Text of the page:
517 BAND&em.wl&m&cf.~sect.~\ref{sect:BAND}\cr
518 TIME&time.interval;obs.exposure&d&cf.~sect.~\ref{sect:TIME}\cr
519 POL&meta.code;phys.polarization&&cf.~sect.~\ref{sect:POL}\cr
520 \sptablerule
521 \end{tabular}
522 \caption{SODA triples for the standard parameters defined here.}
523 \label{table:standardpars}
524 \end{table}
525
526 Both standard and non-standard parameters should follow DALI conventions
527 if at all possible. Roughly, float-valued parameters should be mapped
528 to interval-valued parameters (i.e., do not split up minimum and maximum
529 into separate parameters). Depending on their semantics, integer
530 parameters should either be intervals or enumerated parameters (which
531 typically can be repeated). String-valued parameters should always
532 be enumerated.
533
534 \subsubsection{Discovery of Supported Parameter. Implementation strategies}
535 \label{sect:discovery-supported}
536
537 There are two principal ways a client will be led to a SODA service:
538 From a service descriptor that is part of a DAL discovery response,
539 or by direct access mediated or not via a DataLink service. In the latter case an empty query to the service iwill answer by giving the service descriptor. . In both cases,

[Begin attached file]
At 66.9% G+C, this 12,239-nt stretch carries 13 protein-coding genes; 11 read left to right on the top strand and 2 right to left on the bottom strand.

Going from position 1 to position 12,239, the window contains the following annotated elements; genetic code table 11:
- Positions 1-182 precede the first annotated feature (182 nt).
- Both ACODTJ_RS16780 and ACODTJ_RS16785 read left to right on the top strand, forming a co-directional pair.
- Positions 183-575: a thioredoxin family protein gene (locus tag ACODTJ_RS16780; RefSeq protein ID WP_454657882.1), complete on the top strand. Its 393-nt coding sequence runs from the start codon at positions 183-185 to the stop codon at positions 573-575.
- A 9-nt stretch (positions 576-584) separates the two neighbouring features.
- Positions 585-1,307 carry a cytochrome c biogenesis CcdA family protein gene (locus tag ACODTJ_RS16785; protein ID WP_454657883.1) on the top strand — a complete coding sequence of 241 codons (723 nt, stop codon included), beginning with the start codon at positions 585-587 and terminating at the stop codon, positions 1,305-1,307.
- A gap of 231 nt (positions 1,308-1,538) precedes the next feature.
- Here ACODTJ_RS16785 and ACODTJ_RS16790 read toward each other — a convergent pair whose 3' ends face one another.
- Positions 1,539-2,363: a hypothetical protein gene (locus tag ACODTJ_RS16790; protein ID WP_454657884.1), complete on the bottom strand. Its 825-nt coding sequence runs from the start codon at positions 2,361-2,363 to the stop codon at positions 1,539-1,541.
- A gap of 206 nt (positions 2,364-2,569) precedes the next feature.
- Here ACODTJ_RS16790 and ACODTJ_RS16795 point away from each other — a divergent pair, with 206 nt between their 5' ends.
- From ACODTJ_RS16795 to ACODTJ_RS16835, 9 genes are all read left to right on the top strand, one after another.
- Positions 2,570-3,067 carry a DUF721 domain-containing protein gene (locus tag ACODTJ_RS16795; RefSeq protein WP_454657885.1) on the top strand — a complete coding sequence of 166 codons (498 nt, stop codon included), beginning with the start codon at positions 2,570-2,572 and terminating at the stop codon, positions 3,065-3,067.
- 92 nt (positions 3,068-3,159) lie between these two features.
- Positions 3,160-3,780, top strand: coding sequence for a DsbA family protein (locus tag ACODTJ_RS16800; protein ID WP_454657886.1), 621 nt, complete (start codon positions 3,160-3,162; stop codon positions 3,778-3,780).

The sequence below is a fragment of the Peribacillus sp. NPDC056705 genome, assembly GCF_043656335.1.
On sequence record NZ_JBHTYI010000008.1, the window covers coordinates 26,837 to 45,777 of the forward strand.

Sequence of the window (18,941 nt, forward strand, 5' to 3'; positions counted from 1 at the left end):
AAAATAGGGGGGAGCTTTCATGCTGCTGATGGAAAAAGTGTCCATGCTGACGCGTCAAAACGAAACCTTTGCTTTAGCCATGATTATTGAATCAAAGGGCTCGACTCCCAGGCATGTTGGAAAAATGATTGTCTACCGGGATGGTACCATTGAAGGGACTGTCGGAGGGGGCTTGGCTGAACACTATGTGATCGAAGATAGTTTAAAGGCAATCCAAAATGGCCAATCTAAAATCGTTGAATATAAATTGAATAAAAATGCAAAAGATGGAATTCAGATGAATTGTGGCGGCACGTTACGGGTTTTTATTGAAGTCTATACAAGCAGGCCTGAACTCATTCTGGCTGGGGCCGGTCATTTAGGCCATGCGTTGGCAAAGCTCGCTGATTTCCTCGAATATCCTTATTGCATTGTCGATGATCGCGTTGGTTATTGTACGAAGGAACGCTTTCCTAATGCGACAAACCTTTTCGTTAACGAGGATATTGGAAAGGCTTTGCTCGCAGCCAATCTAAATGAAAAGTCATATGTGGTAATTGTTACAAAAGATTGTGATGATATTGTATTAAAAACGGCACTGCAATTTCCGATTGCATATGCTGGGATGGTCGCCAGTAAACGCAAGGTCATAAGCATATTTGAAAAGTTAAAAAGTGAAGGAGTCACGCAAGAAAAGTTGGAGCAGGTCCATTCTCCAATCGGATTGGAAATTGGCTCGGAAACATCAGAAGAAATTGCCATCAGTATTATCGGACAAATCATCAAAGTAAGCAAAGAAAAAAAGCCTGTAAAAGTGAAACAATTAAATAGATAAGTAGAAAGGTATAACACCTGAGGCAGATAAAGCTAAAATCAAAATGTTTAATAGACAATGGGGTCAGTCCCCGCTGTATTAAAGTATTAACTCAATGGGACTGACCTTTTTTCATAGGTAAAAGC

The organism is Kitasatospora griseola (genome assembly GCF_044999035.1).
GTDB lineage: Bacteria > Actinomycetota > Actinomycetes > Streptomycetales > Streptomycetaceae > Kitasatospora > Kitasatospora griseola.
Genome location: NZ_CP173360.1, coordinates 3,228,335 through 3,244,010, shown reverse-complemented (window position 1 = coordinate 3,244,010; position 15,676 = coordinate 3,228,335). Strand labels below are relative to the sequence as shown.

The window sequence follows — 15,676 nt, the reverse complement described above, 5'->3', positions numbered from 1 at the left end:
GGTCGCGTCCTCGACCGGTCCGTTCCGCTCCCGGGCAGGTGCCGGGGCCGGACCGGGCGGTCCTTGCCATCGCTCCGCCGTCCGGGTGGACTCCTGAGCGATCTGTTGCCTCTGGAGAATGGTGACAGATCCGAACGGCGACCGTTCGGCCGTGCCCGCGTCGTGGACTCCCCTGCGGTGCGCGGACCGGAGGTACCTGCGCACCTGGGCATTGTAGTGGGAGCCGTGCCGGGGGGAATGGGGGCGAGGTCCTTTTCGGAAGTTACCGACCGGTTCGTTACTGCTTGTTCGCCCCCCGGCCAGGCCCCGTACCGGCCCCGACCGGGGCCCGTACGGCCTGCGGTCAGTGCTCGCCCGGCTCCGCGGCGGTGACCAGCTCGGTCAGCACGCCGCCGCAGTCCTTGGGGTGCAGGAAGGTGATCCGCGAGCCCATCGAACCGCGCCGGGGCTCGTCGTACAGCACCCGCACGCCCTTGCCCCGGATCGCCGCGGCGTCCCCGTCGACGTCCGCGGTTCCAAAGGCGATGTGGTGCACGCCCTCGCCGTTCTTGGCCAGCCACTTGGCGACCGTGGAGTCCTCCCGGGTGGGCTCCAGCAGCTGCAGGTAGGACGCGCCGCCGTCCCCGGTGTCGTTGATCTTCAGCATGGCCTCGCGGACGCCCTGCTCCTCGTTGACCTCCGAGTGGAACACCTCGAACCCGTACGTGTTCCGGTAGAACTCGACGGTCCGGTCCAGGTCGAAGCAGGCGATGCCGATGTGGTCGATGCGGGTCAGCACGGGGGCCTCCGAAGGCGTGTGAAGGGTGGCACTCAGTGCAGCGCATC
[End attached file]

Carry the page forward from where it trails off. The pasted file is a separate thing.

540 clients must obtain the set of supported parameters
541 from the applicable service descriptor.
542
543 In contrast to previous IVOA DAL protocols, SODA is not a data discovery
544 protocol but instead operates on concrete datasets. In a typical case,
545 some combinations of parameters (e.g., a positional or spectral cutout)
546 may yield no output at all, as the coverage of an individual dataset is
547 very limited. To provide meaningful user interfaces, clients would therefore
548 need detailed information on the service parameters, in particular as
549 regards their domains (i.e., set of values that are likely to yield
550 non-empty results). This, in regard, requires efficient and rich service APIs, not unlikely involving service-specific parameters.
551
552 But the double ways towards SODA service execution makes the providing of this information difficult to describe and is not done in this version.
553
554 As a consequence of this, when the SODA service is driven from a data discovery phase, parameters domains can be inferred by the end-user from the discovery reponse. In the other case, it may happen that these parameters have to be furnished blindly by the end-user.
555
556 \subsubsection{SODA Service Descriptor}
557 \label{sect:serv-desc}
558
559 The DataLink \citep{std:datalink} specification describes a mechanism for
560 describing a service within a VOTable resource and
561 recommends that services can describe themselves with a
562 special resource with \texttt{name="this"}. SODA responses for